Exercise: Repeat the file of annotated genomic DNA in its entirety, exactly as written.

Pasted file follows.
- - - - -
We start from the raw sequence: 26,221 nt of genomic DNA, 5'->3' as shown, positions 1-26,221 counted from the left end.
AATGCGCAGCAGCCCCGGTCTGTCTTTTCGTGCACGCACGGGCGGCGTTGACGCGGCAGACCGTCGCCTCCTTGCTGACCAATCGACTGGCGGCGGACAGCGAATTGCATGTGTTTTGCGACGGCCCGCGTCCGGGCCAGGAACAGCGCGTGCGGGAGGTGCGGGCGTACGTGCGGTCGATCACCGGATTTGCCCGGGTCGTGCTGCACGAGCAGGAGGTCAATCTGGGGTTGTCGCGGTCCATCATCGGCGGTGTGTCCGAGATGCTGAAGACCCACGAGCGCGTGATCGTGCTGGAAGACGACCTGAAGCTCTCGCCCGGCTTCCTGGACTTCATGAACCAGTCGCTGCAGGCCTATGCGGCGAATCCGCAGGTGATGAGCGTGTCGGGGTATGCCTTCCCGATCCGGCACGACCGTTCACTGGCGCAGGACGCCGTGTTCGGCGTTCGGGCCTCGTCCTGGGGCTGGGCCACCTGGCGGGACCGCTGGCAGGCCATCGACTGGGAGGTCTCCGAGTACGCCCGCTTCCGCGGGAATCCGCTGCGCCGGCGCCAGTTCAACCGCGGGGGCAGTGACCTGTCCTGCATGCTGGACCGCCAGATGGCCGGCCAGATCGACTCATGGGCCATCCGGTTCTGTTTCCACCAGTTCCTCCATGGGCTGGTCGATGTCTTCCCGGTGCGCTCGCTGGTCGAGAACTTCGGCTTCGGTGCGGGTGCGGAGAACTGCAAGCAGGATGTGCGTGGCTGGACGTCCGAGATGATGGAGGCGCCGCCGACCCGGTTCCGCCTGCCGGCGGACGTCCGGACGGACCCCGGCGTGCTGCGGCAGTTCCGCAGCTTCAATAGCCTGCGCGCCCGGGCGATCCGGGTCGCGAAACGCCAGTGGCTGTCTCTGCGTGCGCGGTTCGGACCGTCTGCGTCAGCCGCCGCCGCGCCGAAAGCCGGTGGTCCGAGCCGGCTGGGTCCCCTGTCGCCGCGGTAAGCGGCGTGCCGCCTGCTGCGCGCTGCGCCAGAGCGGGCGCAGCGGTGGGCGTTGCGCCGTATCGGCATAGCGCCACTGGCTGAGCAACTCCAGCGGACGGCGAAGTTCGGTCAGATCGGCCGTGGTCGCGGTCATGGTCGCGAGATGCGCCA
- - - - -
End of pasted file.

We start from the raw sequence: 26,221 nt of genomic DNA, 5'->3' as shown, positions 1-26,221 counted from the left end.
AATGCGCAGCAGCCCCGGTCTGTCTTTTCGTGCACGCACGGGCGGCGTTGACGCGGCAGACCGTCGCCTCCTTGCTGACCAATCGACTGGCGGCGGACAGCGAATTGCATGTGTTTTGCGACGGCCCGCGTCCGGGCCAGGAACAGCGCGTGCGGGAGGTGCGGGCGTACGTGCGGTCGATCACCGGATTTGCCCGGGTCGTGCTGCACGAGCAGGAGGTCAATCTGGGGTTGTCGCGGTCCATCATCGGCGGTGTGTCCGAGATGCTGAAGACCCACGAGCGCGTGATCGTGCTGGAAGACGACCTGAAGCTCTCGCCCGGCTTCCTGGACTTCATGAACCAGTCGCTGCAGGCCTATGCGGCGAATCCGCAGGTGATGAGCGTGTCGGGGTATGCCTTCCCGATCCGGCACGACCGTTCACTGGCGCAGGACGCCGTGTTCGGCGTTCGGGCCTCGTCCTGGGGCTGGGCCACCTGGCGGGACCGCTGGCAGGCCATCGACTGGGAGGTCTCCGAGTACGCCCGCTTCCGCGGGAATCCGCTGCGCCGGCGCCAGTTCAACCGCGGGGGCAGTGACCTGTCCTGCATGCTGGACCGCCAGATGGCCGGCCAGATCGACTCATGGGCCATCCGGTTCTGTTTCCACCAGTTCCTCCATGGGCTGGTCGATGTCTTCCCGGTGCGCTCGCTGGTCGAGAACTTCGGCTTCGGTGCGGGTGCGGAGAACTGCAAGCAGGATGTGCGTGGCTGGACGTCCGAGATGATGGAGGCGCCGCCGACCCGGTTCCGCCTGCCGGCGGACGTCCGGACGGACCCCGGCGTGCTGCGGCAGTTCCGCAGCTTCAATAGCCTGCGCGCCCGGGCGATCCGGGTCGCGAAACGCCAGTGGCTGTCTCTGCGTGCGCGGTTCGGACCGTCTGCGTCAGCCGCCGCCGCGCCGAAAGCCGGTGGTCCGAGCCGGCTGGGTCCCCTGTCGCCGCGGTAAGCGGCGTGCCGCCTGCTGCGCGCTGCGCCAGAGCGGGCGCAGCGGTGGGCGTTGCGCCGTATCGGCATAGCGCCACTGGCTGAGCAACTCCAGCGGACGGCGAAGTTCGGTCAGATCGGCCGTGGTCGCGGTCATGGTCGCGAGATGCGCCA